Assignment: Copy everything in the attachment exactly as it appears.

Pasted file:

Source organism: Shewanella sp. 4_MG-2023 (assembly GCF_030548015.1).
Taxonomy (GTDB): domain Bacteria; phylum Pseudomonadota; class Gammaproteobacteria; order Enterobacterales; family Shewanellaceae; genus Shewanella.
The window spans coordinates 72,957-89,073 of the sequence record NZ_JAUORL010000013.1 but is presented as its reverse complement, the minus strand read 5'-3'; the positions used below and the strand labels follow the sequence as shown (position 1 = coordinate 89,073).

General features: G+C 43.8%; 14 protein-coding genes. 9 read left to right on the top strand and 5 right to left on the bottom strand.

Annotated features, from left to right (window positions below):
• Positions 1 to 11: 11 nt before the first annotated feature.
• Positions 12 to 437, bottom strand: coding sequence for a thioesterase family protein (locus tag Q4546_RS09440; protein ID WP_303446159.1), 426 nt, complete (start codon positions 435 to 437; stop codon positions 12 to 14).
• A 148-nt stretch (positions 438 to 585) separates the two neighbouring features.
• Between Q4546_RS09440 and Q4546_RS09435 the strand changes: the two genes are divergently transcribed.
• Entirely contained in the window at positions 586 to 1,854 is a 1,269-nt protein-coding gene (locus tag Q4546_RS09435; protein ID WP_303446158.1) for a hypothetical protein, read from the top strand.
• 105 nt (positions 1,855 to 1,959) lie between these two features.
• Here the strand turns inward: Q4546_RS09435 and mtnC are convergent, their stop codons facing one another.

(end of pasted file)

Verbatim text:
Source organism: Shewanella sp. 4_MG-2023 (assembly GCF_030548015.1).
Taxonomy (GTDB): domain Bacteria; phylum Pseudomonadota; class Gammaproteobacteria; order Enterobacterales; family Shewanellaceae; genus Shewanella.
The window spans coordinates 72,957-89,073 of the sequence record NZ_JAUORL010000013.1 but is presented as its reverse complement, the minus strand read 5'-3'; the positions used below and the strand labels follow the sequence as shown (position 1 = coordinate 89,073).

General features: G+C 43.8%; 14 protein-coding genes. 9 read left to right on the top strand and 5 right to left on the bottom strand.

Annotated features, from left to right (window positions below):
• Positions 1 to 11: 11 nt before the first annotated feature.
• Positions 12 to 437, bottom strand: coding sequence for a thioesterase family protein (locus tag Q4546_RS09440; protein ID WP_303446159.1), 426 nt, complete (start codon positions 435 to 437; stop codon positions 12 to 14).
• A 148-nt stretch (positions 438 to 585) separates the two neighbouring features.
• Between Q4546_RS09440 and Q4546_RS09435 the strand changes: the two genes are divergently transcribed.
• Entirely contained in the window at positions 586 to 1,854 is a 1,269-nt protein-coding gene (locus tag Q4546_RS09435; protein ID WP_303446158.1) for a hypothetical protein, read from the top strand.
• 105 nt (positions 1,855 to 1,959) lie between these two features.
• Here the strand turns inward: Q4546_RS09435 and mtnC are convergent, their stop codons facing one another.